Apple Jelly is a versatile preserve that’s simple to make and perfect for using up a glut of apples. A delicious alternative to jam as a spread on bread or a filling for cakes. It is also lovely served with savoury foods such as roast chicken, cooked ham, or cheese. In fact, anywhere that you might serve the more familiar redcurrant jelly.Jump to Recipe Print Recipe
This week is Bramley Apple week which gives me the perfect excuse to share a recipe that I was originally going to publish at the end of last year – Apple Jelly. With three mature apple trees at our cottages in Suffolk, we now have a lot of apples and as a result make lots of apple recipes: cakes, pies, and cider mainly, and this year, apple jelly. There were so many recipes I wanted to share with you, but during October when I made the apple jelly I was taking part in the Great Bloggers Bake Off and sadly ran out of time. While the best time to make Apple Jelly is when they are in season, you can make it at anytime of the year when apples are cheap and plentiful. Bramley apples store well and the price tends to be fairly static throughout the year. They are a good choice for making Apple Jelly if you don’t have your own supply of apples.
I experimented with three different varieties of apple we have to make the jelly: Discovery, a small bright red dessert apple; an unknown variety that we call October apple (as that is when it is ripe); and of course Bramley apples. Each batch of apples produced slightly varying amounts of juice and the resulting jelly came out a slightly different colour. Interestingly during storage they have now all darkened slightly and are almost identical. They also had subtly different flavours. Not surprisingly the Bramley Apple Jelly had a little more tang and for this reason I think it is the best for serving with savoury foods.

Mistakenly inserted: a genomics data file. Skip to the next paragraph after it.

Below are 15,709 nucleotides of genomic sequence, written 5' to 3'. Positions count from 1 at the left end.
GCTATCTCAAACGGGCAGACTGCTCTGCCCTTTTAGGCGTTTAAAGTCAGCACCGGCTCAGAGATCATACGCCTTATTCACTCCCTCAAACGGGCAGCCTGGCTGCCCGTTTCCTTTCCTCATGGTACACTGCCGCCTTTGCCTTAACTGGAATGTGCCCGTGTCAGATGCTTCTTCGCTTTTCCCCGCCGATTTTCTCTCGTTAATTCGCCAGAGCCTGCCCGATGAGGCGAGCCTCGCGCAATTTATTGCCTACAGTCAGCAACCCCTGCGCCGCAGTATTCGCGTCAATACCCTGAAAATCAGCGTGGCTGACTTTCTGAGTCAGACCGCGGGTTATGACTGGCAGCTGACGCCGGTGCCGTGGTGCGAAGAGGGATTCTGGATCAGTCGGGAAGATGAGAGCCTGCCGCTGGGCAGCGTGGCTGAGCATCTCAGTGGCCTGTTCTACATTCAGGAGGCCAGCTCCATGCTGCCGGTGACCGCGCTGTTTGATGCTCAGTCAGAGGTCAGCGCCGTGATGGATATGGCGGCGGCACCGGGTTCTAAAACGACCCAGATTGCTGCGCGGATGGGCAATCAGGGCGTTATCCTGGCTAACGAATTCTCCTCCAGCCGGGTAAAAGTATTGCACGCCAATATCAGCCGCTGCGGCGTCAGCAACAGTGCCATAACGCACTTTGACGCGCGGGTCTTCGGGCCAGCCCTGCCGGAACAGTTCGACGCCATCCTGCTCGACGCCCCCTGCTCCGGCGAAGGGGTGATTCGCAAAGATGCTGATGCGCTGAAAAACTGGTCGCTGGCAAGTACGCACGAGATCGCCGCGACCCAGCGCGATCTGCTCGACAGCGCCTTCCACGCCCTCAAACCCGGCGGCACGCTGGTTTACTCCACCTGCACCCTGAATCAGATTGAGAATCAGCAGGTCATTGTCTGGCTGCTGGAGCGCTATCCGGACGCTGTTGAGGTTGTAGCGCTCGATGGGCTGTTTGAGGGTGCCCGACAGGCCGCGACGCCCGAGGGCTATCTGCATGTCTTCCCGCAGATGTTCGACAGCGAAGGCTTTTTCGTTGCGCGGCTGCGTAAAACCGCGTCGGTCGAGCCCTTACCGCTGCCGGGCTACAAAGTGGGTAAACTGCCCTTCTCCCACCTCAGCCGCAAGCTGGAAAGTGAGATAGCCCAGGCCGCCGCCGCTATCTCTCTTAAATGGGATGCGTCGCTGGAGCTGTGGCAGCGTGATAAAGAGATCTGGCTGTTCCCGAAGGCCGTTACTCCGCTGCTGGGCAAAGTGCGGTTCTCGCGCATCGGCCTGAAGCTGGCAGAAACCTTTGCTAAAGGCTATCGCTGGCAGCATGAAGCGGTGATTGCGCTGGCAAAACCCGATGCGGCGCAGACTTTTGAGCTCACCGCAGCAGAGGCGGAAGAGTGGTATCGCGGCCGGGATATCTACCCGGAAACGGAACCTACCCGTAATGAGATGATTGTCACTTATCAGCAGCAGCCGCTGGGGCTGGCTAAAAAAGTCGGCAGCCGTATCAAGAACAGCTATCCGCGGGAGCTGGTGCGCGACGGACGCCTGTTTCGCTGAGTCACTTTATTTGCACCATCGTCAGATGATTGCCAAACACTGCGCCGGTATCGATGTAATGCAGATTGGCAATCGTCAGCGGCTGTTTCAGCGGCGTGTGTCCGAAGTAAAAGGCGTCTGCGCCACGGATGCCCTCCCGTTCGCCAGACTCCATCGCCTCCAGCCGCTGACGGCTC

It was the first time I made Apple Jelly but it will not be the last, it’s so versatile and is a good condiment to have handy. It can be used instead of jam in many recipes. It also makes a great glaze for flans and tarts, simply warm gently before brushing on. Given my large supply this year I will be using it instead of apricot glaze. I also like a spoonful with roast chicken or pork. Give it a try and let me know how you like to serve it.
Step by step
- 2 kg apples
- 1.25 litres water
- 2 tbsp lemon juice
- 1 kg granulated sugar
- Wash the apples. Cut out and discard any bad bits, then cut into thick slices. There is no need to peel or core the apples. Place in a preserving pan or large saucepan and add the water.
- Bring to the boil, then reduce the heat and cook for about 30 minutes until the apples are very soft and mushy.
- Line a colander with a square of muslin (or use a jelly bag and stand) and set it over a large bowl. Spoon in the apples and juices and allow to stand for at least 4 hours or overnight until all the juices have dripped out. Do not be tempted to squeeze it to hurry it along as it will make the jelly cloudy if you do.
- Measure the apple juice into a large saucepan or preserving pan and for each 250ml/9floz (1cup) juice add 200g/7oz (1 cup) sugar. Add the lemon juice. Heat gently stirring until the sugar has dissolved, then increase the heat and bring to a rolling boil.
- Continue to boil until the mixture reaches 105-110℃ /220-225°F on a thermometer and test for set. (A small blob will wrinkle when placed on a cold plate and left for a few minutes).
- When the jelly has reached setting point, pour into warm sterilised jars. Seal immediately and allow to cool.
- Label when cold and store in a cool, dark place. The jelly will keep for up to 1 year.